|Publication number||US4872097 A|
|Application number||US 07/279,961|
|Publication date||Oct 3, 1989|
|Filing date||Dec 5, 1988|
|Priority date||Dec 5, 1988|
|Publication number||07279961, 279961, US 4872097 A, US 4872097A, US-A-4872097, US4872097 A, US4872097A|
|Inventors||Jack V. Miller|
|Original Assignee||Miller Jack V|
|Export Citation||BiBTeX, EndNote, RefMan|
|Patent Citations (9), Referenced by (66), Classifications (13), Legal Events (6)|
|External Links: USPTO, USPTO Assignment, Espacenet|
This invention relates to lighting fixtures for use in residential and commercial applications, and particularly to those fixtures that use miniature reflector lamps for precise control of the light beams. Presently available light fixtures for such applications are generally complex, such as is shown in U.S. Pat. No. 4,646,214, in which a lampholder is installed into one of three separate housings that comprise the fixture. A major reason for the separable housings is to provide access to the bulb. A step towards simplification was made in my U.S. Pat. No. 4,682,276 in which the lampholder is integral with the housing, but the housing requires radial clearance to grip the bulb reflector for removal or replacement of the lamp. A reflector for a lamp that requires virtually no radial clearance is shown in my co-pending design patent application Ser. No. 198,095.
A primary purpose of the present invention is to provide a simple and inexpensive one-piece structure for a lighting fixture for reflector lamps, in which the bulb may be easily removed and replaced without resorting to separable housing sections or excessive radial clearance for bulb access.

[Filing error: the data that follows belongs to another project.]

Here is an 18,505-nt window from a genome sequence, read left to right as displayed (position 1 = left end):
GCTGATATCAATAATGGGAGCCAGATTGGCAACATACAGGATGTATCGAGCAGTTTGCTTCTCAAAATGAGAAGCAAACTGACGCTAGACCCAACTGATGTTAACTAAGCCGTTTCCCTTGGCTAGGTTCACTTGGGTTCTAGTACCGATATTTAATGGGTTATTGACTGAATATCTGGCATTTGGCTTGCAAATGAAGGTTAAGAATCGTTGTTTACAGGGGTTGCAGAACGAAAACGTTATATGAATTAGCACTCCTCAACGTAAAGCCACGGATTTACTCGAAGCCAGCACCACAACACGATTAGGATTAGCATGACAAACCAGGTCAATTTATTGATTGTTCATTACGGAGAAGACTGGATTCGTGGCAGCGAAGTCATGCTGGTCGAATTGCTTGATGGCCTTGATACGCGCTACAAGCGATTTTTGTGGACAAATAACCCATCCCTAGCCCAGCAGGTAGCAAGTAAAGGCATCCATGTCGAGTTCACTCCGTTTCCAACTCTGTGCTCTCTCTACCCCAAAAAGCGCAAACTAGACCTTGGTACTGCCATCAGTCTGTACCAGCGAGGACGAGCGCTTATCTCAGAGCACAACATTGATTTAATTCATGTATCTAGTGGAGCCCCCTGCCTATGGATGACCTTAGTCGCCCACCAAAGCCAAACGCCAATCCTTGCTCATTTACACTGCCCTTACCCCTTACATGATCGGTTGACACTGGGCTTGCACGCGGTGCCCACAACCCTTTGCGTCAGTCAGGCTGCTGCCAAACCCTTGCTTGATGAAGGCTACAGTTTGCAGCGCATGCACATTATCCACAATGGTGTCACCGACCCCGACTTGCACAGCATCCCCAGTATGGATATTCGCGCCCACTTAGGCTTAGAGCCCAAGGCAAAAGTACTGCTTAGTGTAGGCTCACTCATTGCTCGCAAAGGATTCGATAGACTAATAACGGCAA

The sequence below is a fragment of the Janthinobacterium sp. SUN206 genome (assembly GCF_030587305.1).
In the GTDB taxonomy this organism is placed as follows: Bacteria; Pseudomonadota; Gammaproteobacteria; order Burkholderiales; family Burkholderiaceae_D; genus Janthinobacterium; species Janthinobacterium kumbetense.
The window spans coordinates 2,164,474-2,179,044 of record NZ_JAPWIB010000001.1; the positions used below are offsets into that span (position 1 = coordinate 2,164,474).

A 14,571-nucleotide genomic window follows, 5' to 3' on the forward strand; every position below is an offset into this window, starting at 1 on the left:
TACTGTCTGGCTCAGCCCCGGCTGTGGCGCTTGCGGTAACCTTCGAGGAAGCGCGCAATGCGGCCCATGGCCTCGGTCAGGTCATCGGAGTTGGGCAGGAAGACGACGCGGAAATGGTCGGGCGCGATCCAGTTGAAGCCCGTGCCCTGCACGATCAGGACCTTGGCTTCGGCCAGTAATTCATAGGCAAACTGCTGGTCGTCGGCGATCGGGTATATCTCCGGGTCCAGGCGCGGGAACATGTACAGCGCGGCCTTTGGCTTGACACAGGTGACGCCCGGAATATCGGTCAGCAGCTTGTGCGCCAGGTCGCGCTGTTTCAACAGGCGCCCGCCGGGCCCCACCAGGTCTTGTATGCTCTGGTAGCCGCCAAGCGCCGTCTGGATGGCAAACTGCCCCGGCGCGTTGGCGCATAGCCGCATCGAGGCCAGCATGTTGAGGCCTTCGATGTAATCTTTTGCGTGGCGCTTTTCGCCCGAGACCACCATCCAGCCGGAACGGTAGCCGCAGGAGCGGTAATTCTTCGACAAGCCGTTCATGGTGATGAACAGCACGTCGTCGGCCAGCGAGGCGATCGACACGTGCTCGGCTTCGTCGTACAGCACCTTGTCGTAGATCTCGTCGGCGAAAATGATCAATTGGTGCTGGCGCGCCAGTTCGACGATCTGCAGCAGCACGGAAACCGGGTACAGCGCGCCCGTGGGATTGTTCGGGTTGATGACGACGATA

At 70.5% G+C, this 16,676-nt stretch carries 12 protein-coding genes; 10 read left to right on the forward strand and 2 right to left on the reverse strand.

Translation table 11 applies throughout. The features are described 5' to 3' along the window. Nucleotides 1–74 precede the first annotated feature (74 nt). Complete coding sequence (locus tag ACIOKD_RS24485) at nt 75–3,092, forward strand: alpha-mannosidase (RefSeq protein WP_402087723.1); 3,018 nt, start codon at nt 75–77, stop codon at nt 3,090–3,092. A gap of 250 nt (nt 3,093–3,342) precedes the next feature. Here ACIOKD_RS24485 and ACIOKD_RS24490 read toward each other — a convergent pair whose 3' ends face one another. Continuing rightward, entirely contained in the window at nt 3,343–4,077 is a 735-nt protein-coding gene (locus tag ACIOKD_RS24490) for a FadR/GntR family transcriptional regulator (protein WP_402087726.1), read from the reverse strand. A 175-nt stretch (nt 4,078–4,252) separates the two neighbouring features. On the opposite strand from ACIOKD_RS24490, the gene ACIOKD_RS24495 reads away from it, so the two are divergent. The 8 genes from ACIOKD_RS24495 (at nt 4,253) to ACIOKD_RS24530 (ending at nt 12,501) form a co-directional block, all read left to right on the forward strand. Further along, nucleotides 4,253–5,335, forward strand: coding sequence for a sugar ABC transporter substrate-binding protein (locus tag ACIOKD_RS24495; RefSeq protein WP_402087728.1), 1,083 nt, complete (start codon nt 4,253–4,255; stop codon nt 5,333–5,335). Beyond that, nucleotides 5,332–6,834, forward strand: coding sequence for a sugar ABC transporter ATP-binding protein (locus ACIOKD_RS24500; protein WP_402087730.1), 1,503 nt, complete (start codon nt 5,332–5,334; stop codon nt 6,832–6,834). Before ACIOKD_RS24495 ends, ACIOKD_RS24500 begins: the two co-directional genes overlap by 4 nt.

It is a further purpose of the present invention to provide a lighting fixture that is easily mounted in a ceiling panel with no loose parts or external supports.
The achievement of the foregong purposes of the invention are achieved by the present invention in which a miniature lighting fixture includes a reflector lamp having a bulb, a reflector and a bayonet base. The structure for the fixture includes an integral lampholder for holding and connecting the lamp, with a proximal end connected to an external source of electrical power and a distal end supporting the base of the lamp. A generally radial flange is contiguous with the distal end of the lampholder and supports a contiguous cylindrical bulb reflector housing coaxially with the lampholder and extending beyond the bulb reflector in the distal direction. A plurality of generally planar fins are integral with the lampholder, the radial flange and the cylindrical bulb reflector housing. The integral fins are parallel to the central axis of the lampholder and form a parallel plane on either side of the lampholder in which a threaded transverse hole is provided.